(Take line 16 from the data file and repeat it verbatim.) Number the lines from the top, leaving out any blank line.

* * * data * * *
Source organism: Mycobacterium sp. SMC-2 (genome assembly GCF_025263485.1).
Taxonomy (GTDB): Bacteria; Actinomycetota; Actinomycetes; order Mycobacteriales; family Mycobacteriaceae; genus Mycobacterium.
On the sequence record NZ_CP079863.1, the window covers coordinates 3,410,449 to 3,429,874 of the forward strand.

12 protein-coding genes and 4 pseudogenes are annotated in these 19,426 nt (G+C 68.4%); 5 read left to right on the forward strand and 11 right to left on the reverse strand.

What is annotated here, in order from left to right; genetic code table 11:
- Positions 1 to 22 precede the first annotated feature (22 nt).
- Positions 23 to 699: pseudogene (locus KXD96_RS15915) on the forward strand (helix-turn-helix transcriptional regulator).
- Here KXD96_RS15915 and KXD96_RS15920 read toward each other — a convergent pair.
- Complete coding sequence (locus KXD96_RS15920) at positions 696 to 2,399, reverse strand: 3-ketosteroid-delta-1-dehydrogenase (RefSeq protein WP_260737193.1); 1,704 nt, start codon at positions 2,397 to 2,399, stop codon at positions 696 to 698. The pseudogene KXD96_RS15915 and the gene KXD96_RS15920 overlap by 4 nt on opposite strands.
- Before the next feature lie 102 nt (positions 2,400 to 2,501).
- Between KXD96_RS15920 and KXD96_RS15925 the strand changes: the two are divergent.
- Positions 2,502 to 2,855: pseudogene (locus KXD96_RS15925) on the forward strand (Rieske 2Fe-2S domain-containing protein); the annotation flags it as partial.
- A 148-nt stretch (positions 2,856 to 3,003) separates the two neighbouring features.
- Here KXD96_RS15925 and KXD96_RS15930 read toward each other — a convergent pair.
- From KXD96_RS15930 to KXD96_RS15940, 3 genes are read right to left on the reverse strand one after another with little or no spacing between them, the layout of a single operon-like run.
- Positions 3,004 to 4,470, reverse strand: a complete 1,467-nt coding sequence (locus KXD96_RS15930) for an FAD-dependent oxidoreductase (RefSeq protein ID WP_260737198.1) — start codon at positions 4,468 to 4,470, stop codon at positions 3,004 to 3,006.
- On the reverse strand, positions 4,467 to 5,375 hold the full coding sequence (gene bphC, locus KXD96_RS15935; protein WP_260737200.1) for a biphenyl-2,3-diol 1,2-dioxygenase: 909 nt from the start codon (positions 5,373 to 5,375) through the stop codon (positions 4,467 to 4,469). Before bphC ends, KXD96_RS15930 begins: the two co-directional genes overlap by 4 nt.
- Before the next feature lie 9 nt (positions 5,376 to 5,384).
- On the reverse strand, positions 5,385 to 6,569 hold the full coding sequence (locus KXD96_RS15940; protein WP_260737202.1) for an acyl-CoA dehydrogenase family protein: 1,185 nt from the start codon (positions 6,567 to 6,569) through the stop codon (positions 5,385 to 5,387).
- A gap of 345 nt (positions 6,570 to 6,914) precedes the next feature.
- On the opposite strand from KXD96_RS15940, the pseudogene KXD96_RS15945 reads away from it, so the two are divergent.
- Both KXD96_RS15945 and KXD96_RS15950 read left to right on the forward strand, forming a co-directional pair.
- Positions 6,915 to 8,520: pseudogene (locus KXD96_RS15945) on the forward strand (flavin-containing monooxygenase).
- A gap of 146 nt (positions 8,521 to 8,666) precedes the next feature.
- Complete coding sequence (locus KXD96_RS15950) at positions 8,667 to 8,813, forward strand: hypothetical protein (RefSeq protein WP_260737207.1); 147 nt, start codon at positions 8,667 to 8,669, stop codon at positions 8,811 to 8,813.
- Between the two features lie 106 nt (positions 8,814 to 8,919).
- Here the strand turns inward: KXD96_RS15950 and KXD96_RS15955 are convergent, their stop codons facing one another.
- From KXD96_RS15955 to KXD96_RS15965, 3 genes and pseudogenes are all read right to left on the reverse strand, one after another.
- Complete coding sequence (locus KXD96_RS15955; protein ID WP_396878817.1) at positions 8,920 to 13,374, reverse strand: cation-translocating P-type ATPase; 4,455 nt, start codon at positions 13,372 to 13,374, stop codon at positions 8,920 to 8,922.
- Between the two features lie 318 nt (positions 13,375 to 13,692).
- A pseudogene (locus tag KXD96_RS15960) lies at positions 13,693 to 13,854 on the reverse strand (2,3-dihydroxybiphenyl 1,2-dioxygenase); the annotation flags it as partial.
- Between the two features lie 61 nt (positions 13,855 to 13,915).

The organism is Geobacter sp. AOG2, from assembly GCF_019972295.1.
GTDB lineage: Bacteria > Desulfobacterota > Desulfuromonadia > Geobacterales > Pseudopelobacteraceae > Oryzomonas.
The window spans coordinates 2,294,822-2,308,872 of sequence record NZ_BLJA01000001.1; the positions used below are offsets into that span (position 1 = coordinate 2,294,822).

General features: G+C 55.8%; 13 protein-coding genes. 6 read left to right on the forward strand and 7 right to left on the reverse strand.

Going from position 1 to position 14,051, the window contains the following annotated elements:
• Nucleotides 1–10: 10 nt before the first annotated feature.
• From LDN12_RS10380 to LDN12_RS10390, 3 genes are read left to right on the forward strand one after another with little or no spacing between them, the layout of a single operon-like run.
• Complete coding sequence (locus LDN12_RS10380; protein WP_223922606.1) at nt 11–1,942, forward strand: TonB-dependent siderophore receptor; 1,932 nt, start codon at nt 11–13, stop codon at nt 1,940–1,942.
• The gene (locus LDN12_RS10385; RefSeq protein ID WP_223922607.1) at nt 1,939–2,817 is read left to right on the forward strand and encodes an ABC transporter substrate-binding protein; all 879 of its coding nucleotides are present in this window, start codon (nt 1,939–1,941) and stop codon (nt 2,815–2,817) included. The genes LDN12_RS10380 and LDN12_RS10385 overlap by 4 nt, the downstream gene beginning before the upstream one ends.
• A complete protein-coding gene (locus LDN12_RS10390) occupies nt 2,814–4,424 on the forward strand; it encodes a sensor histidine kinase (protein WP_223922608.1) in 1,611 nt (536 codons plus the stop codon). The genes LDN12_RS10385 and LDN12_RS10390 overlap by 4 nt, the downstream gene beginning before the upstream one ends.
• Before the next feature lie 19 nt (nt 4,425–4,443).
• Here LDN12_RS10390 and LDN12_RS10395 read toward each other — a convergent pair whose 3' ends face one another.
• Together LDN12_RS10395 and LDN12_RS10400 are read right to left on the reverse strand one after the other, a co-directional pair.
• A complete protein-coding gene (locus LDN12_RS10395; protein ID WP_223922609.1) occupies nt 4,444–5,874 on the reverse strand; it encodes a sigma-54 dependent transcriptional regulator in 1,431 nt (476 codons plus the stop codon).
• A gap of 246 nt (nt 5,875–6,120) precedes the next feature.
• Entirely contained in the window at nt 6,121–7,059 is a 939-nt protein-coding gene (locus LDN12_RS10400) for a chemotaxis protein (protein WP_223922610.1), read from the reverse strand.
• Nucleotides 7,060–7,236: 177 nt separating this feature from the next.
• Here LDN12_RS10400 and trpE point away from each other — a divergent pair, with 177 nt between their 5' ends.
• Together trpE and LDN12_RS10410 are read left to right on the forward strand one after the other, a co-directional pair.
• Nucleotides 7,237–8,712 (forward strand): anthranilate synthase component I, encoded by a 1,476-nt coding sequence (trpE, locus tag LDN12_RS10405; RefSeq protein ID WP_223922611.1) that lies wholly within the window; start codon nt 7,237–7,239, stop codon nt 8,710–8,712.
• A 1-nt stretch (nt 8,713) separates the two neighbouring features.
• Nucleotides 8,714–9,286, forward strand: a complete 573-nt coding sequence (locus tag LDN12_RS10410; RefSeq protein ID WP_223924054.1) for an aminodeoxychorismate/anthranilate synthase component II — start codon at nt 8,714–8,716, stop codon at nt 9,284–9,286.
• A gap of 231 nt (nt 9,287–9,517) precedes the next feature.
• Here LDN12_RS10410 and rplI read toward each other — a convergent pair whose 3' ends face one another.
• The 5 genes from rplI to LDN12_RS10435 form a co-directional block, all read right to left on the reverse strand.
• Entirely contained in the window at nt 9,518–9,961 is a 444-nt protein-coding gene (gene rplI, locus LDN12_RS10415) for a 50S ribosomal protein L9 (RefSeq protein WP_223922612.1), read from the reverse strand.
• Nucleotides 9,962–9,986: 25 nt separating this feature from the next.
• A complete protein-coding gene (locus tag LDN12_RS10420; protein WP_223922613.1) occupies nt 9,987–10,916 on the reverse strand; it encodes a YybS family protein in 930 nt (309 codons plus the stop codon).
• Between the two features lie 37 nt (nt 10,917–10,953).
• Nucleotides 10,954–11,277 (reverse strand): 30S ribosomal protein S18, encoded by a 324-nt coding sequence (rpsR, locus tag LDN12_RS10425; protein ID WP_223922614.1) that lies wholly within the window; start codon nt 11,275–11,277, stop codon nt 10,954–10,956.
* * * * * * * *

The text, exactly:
- Positions 3,004 to 4,470, reverse strand: a complete 1,467-nt coding sequence (locus KXD96_RS15930) for an FAD-dependent oxidoreductase (RefSeq protein ID WP_260737198.1) — start codon at positions 4,468 to 4,470, stop codon at positions 3,004 to 3,006.